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Shocking threat

Indeed, the government ought to welcome this knowledge, not shoot the messenger in such a crude fashion.

Statesman News Service | New Delhi |

This comment must be preceded by a disclaimer. This newspaper is a shareholder in Press Trust of India, the national wire agency threatened with a notice of disconnection by its largest subscriber, Prasar Bharati, for putting out an interview of the Chinese ambassador to India.

Having said that, it must also be mentioned that PTI is a not-for-profit company and such shareholding does not yield any pecuniary benefit to this newspaper, as indeed it does not to other newspapers that hold a stake in the agency.

The action by Prasar Bharati, created by an Act of Parliament to lend a measure of independence to Doordarshan and All India Radio, is reprehensible if only because it militates against every tenet of professionalism.

Indeed, it raises serious questions about Prasar Bharati’s independence and confirms that notwithstanding the ornamentation of an Act of Parliament, the organization runs merely as a mouthpiece of the establishment. While this will not surprise journalists, the citizen whose taxes pay for DD and AIR must now realise that the myopic outlook of these state-run news organisations underscores their bias.

Action must be initiated against those responsible for the threat to PTI, if only for their willful destruction of the last shreds of Prasar Bharati’s credibility and for confirming that India, in its own way, is becoming as totalitarian as China. It is an essential function of a news organization to present different points of view, especially in times of discord. PTI’s interview of the Chinese ambassador at a time of heightened tension informed both policy and public opinion.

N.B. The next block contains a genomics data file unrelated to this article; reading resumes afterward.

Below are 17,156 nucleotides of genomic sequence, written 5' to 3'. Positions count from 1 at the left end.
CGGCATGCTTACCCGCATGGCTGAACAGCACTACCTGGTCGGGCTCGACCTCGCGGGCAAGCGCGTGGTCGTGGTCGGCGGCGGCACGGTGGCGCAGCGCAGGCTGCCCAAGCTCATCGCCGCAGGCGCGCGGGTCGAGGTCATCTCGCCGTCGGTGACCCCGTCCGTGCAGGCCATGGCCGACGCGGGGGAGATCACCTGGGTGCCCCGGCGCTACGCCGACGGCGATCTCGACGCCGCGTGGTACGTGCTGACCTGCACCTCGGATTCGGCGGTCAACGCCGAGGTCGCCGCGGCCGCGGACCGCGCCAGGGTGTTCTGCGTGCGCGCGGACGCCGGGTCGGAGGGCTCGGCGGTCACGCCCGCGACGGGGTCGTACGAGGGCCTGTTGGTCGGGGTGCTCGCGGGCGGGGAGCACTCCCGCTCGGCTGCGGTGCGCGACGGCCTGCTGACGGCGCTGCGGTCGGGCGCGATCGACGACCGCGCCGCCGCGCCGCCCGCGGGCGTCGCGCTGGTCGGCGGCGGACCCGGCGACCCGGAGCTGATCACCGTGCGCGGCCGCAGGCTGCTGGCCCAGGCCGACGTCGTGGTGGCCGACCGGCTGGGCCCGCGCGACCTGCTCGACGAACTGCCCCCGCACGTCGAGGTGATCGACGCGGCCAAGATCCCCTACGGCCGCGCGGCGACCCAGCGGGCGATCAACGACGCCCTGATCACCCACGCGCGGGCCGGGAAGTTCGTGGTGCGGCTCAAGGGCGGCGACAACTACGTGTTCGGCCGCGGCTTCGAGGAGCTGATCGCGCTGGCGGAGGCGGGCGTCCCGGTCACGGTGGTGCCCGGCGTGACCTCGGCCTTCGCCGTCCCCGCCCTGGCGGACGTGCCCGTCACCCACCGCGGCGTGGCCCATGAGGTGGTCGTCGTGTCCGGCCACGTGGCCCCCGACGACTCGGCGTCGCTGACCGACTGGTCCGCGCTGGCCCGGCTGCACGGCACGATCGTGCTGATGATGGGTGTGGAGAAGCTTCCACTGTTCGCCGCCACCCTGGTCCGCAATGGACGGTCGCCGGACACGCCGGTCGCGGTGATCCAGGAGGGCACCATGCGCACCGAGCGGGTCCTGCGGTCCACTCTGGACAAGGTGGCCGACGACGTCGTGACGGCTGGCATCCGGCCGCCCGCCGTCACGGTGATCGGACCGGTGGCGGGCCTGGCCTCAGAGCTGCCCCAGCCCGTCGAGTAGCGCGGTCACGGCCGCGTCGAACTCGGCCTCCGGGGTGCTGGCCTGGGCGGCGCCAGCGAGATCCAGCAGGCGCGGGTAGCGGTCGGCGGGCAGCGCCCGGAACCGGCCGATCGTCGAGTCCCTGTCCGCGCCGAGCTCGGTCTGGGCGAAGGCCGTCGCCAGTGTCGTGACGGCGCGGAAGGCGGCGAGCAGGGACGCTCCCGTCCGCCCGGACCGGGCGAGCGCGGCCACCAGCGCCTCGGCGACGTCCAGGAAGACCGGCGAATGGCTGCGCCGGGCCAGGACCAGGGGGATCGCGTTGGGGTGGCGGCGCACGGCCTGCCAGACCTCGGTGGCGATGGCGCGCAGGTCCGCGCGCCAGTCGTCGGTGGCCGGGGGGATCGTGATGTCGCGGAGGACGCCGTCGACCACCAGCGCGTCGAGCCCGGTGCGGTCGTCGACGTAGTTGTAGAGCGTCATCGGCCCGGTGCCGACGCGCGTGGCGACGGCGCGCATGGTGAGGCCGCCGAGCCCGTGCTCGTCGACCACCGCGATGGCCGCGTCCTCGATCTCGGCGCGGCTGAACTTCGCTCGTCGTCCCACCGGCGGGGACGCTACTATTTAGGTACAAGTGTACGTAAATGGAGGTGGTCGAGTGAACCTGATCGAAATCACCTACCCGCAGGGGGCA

The interview for the first time carried an admission by China that it had suffered casualties in the recent conflict. Indeed, the government ought to welcome this knowledge, not shoot the messenger in such a crude fashion. The action was crude because unlike a responsible organization, Prasar Bharati issued a threat.

Stating that the wire agency’s coverage was “not in national interest”, Prasar Bharati said, “taking into view in totality PTI’s conduct (sic), Prasar Bharati is reviewing the need for continued relationship with PTI and a decision in this regard will be conveyed soon”. Prasar Bharati buys the wire service put out by PTI and since 2013 has contracted to pay a sum of Rs 9.15 crore to the agency.

Since 2017, instead of agreeing to raise its subscription in view of increased costs of newsgathering, it has unilaterally withheld a quarter of this payment because it wants to re-negotiate. During the period between 2013 and now, the Government which owns Prasar Bharati has through a wage mechanism that it controls, and which is unique to the newspaper industry, increased PTI’s wage burden exponentially.

In short, the Government on the one hand has raised PTI’s expenditure and on the other seeks to reduce its income. This does not say very much for its commitment to the cause of a free Press. The Government must reconsider its action if only because this sorry state of affairs reflects so poorly on it.